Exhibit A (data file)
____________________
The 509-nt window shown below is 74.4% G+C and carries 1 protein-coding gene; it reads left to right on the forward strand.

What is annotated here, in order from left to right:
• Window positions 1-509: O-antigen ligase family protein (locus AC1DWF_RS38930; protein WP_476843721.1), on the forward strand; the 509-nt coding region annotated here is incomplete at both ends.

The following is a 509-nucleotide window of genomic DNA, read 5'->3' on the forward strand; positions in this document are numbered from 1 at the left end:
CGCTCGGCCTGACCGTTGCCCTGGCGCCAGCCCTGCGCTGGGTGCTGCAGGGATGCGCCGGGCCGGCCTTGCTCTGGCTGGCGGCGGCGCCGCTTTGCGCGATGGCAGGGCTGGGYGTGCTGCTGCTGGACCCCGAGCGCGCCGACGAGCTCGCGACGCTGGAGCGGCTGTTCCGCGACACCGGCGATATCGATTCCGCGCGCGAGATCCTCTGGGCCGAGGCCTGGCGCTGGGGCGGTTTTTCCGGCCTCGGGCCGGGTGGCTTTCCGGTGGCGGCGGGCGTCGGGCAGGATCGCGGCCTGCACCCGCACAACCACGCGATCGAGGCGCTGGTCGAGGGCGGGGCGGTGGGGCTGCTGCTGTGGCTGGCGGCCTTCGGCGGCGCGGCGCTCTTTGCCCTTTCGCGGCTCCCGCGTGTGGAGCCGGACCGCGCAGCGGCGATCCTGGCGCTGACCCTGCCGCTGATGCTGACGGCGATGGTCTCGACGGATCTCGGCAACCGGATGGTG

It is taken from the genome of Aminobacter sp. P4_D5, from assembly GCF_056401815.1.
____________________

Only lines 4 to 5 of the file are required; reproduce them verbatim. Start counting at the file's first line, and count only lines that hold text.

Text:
The following is a 509-nucleotide window of genomic DNA, read 5'->3' on the forward strand; positions in this document are numbered from 1 at the left end:
CGCTCGGCCTGACCGTTGCCCTGGCGCCAGCCCTGCGCTGGGTGCTGCAGGGATGCGCCGGGCCGGCCTTGCTCTGGCTGGCGGCGGCGCCGCTTTGCGCGATGGCAGGGCTGGGYGTGCTGCTGCTGGACCCCGAGCGCGCCGACGAGCTCGCGACGCTGGAGCGGCTGTTCCGCGACACCGGCGATATCGATTCCGCGCGCGAGATCCTCTGGGCCGAGGCCTGGCGCTGGGGCGGTTTTTCCGGCCTCGGGCCGGGTGGCTTTCCGGTGGCGGCGGGCGTCGGGCAGGATCGCGGCCTGCACCCGCACAACCACGCGATCGAGGCGCTGGTCGAGGGCGGGGCGGTGGGGCTGCTGCTGTGGCTGGCGGCCTTCGGCGGCGCGGCGCTCTTTGCCCTTTCGCGGCTCCCGCGTGTGGAGCCGGACCGCGCAGCGGCGATCCTGGCGCTGACCCTGCCGCTGATGCTGACGGCGATGGTCTCGACGGATCTCGGCAACCGGATGGTG